Peter Dinklage’s Cyrano, his soldiers and brief musings about Russian/Ukrainian soldiers currently engaged in war – 1

A soldier sings, “I have a wife I haven’t seen. Since lilacs bloomed in Saint-Hippolyte she always wears them in her hair. She lets some fall down everywhere. I can see her in the glowing light, dressing without a sound. I promised I’d be home all right but I gotta lay this body down. So, take this letter to my wife and tell her that I loved my life…”

This soldier remembers his wife and some things that are special about her but he’s’ gotta lay this body down,’ regardless. He remembers her with fondness but there’s a certain amount of resignation on his face.

This married soldier who promised his wife that he’d ‘be home’ offers us the opportunity to reflect on the state of the married Russian and Ukrainian soldiers currently engaged in war. Despite the expected loyalty to their commission the hearts of loving soldiers will always reserve a special place for their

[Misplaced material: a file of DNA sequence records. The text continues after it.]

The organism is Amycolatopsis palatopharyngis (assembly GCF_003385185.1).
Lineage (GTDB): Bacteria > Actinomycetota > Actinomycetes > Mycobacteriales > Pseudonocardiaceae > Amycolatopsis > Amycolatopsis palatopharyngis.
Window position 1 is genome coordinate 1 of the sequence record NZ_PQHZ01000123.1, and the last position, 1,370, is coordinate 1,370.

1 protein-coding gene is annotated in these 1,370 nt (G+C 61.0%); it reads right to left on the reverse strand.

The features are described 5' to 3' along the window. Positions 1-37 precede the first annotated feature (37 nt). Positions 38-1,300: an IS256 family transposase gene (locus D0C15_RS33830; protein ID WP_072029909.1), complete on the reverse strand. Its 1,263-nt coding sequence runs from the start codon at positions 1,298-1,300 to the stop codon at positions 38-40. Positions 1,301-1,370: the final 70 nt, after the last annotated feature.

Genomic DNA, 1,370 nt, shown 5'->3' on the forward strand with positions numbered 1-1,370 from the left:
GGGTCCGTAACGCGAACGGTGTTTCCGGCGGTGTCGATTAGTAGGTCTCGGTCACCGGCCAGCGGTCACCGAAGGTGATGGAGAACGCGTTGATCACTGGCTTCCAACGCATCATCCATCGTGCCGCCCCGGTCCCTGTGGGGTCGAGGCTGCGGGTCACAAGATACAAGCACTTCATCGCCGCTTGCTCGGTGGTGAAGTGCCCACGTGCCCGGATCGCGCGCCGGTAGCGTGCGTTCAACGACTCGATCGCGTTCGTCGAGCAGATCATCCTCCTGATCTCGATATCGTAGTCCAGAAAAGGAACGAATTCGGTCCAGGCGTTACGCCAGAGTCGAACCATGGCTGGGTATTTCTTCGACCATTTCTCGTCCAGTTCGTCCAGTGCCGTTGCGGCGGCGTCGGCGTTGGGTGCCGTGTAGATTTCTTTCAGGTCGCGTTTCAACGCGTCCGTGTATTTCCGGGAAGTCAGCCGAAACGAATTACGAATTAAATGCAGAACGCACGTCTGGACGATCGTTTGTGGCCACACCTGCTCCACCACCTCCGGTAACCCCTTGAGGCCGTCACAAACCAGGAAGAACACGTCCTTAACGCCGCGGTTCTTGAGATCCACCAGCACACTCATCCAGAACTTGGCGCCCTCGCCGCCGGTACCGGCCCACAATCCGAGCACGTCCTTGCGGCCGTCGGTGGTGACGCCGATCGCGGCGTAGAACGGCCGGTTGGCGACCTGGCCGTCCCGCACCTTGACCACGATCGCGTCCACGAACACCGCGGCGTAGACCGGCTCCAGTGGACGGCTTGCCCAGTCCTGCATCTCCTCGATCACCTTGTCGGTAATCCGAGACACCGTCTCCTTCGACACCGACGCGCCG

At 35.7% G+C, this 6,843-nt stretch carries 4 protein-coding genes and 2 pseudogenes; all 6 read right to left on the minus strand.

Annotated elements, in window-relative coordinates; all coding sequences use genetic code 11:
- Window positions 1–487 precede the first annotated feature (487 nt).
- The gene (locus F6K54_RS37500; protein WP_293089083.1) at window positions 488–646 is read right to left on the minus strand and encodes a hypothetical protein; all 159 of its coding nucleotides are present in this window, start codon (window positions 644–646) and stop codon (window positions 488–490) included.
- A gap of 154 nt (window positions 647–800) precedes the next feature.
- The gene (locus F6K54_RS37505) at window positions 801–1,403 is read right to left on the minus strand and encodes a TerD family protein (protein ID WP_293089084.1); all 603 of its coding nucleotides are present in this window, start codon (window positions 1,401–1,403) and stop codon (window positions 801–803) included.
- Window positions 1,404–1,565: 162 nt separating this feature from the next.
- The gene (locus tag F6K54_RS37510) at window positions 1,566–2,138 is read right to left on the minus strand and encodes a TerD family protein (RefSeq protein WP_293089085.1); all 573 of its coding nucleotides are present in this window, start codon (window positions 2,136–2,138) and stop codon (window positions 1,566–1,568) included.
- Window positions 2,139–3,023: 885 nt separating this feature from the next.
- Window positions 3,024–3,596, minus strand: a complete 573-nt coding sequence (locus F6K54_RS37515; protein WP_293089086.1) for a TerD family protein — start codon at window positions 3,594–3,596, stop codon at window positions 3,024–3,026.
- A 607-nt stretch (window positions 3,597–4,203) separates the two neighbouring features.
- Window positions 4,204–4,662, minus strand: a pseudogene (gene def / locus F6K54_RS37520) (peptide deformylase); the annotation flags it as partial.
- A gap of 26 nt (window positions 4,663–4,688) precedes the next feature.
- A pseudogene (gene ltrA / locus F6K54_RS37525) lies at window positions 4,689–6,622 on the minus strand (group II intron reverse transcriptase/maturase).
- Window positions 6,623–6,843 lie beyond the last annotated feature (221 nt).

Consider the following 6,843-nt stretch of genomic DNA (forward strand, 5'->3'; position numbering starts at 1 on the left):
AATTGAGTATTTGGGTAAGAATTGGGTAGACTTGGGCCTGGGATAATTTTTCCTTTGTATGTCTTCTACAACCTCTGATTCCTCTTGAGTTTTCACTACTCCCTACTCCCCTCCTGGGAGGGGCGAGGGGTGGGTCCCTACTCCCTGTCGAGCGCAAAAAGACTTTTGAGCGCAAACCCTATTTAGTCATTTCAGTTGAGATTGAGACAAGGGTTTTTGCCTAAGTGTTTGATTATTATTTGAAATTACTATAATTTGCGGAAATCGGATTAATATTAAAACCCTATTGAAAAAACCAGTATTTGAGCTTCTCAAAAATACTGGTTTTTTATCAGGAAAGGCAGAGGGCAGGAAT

wives. In that special place are stored the beautiful memories they have shared. Honour for country is important so is love for a beloved spouse but don’t ask the soldier which is greater between the two! Don’t ask him if he’d prefer defending his country to staying back and loving his wife? Love for country and love for spouse are both essential. As is a soldier that remembers his wife and children while on the battlefield. What kind of soldier is he on the battlefield who remembers his wife and children? What kinds of outcomes are seen on the battlefields when soldiers remember their wives and children?

Remembering his wife and children clearly shows the tender side of a soldier. A tender soldier? Sure, even though traces of that tenderness may seemingly disappear when the battle begins. Yet from this all- important quality of tenderness, we hope that persuasions may emerge that will pull and galvanize other forces necessary to put an end to the ongoing war.

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